Both sewing patterns are available on my Etsy shop 
for any one wishing to whip up your own set, 
and bust some of that fabric and ribbon stash as well!
Purchase of the Clutch'em set includes the 
reversible travel blankie instructions.

A final note:
Here, you know her as "my dear friend Tracy",
and now you can get to know her as your friend Tracy
by frequenting her new blog:
Tracy's current post is all about Spun Right Round's 
Grand Opening Celebration and is a fantastic look at 
Renee, her gorgeous shop and all the fun that was had Saturday.
Congratulations Renee, and welcome to Cortland!

Welcome Tracy. You were meant to blog! 

Wednesday, September 7, 2011

Dearly Departed?

We all have those little signs that tell us summer's 
easy, relaxed pace has departed, and that fall 
is once again on our doorstep.
For me, it's the frequent urge to bake & cook.

In case you've just dropped by, I've recently found 
success baking yeast breads from this book.

Now that we seem to always have a loaf of freshly baked 
bread on the counter, I'm so thankful to Rebecca Ringquist
for posting a jam recipe that is the most fragrant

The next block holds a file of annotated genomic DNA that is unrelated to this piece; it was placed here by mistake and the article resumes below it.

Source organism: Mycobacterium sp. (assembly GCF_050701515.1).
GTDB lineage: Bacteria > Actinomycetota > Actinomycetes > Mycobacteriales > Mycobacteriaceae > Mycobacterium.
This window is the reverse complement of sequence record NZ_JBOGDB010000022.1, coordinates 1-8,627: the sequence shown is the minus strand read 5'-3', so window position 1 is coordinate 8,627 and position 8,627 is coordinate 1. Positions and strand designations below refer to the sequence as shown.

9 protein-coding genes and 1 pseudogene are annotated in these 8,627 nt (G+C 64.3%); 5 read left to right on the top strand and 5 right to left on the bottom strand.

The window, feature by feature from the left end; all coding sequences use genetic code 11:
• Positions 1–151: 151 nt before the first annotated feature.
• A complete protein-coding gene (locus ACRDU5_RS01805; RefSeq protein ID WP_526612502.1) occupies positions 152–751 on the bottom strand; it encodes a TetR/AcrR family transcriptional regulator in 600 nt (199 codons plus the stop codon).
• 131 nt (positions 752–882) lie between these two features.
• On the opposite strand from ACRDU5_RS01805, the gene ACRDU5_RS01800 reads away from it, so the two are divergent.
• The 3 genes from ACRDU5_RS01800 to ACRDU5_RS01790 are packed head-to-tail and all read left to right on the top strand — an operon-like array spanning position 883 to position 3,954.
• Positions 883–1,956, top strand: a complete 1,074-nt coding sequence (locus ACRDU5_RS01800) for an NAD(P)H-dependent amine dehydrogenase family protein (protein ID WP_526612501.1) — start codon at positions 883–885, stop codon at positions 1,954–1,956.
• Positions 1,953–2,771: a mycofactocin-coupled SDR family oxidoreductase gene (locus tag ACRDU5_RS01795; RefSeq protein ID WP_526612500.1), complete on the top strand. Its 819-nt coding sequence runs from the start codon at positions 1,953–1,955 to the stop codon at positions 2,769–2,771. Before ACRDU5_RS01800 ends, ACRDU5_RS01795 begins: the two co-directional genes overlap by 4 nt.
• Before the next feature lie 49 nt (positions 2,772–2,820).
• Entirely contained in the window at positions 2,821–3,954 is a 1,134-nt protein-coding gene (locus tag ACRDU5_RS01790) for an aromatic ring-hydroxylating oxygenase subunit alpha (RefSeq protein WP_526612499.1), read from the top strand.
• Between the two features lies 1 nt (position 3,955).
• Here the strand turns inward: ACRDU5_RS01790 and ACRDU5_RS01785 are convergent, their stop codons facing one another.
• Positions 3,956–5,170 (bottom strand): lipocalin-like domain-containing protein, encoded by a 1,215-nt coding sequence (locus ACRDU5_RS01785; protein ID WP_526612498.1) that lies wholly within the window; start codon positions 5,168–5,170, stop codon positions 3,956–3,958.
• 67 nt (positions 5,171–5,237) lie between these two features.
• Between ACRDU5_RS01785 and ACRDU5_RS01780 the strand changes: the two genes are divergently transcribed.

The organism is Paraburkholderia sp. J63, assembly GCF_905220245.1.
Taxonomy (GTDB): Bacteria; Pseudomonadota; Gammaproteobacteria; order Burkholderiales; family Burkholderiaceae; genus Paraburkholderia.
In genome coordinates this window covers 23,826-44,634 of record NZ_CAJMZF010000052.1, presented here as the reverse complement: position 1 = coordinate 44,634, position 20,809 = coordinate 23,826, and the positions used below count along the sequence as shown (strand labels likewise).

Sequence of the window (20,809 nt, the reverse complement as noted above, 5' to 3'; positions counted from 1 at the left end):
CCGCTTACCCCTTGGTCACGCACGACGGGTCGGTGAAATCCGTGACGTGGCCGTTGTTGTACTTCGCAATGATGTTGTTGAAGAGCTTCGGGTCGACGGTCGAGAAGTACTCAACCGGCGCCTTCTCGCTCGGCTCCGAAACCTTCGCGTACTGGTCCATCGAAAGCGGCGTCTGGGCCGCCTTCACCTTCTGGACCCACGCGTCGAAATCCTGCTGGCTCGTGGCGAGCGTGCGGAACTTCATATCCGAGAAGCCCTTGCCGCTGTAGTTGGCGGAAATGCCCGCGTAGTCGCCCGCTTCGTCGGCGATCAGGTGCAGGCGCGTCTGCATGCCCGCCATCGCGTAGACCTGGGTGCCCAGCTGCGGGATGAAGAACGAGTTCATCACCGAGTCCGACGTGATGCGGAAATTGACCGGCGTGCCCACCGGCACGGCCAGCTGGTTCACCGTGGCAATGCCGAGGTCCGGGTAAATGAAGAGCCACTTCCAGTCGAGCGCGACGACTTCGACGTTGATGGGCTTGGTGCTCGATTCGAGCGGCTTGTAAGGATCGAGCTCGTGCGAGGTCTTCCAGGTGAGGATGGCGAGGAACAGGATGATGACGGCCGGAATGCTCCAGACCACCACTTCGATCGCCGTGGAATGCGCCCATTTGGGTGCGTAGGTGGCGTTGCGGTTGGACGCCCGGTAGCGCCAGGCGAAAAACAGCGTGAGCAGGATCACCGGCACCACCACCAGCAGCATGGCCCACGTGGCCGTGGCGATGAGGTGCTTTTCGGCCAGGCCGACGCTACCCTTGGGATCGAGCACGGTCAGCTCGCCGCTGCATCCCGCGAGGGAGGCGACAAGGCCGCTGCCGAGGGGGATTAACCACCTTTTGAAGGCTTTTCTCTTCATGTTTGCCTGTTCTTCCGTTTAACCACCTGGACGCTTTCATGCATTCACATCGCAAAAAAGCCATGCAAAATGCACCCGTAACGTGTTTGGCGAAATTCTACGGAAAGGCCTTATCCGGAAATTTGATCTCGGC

jam I've ever had the pleasure of cooking (above.)
Not that I'm rushing it, but just wait
until I open one of these jars in February!

Cook up a batch of Plum Vanilla Jam
and get ready for a mouth-watering treat that's
perfect over ice cream, slathered on piping hot toast, 
drizzled on ricotta cheese, or remember the
toasted PB&J with homemade marshmallow?!

The days before home-baked bread.

Sunday, September 4, 2011

Open Studio Sunday

 Romantic Hydrangeas from the garden
soften an overcast, humid day.

 My first Rye bread out of the oven, 
and look at those air pockets!
Just for the record, (and I'm sure I'm the only one 
keeping score of my yeast bread wins and losses,) 
my hubby said this is the best Rye bread he's ever had.
To me, that's worth cranking up the oven to 450 degrees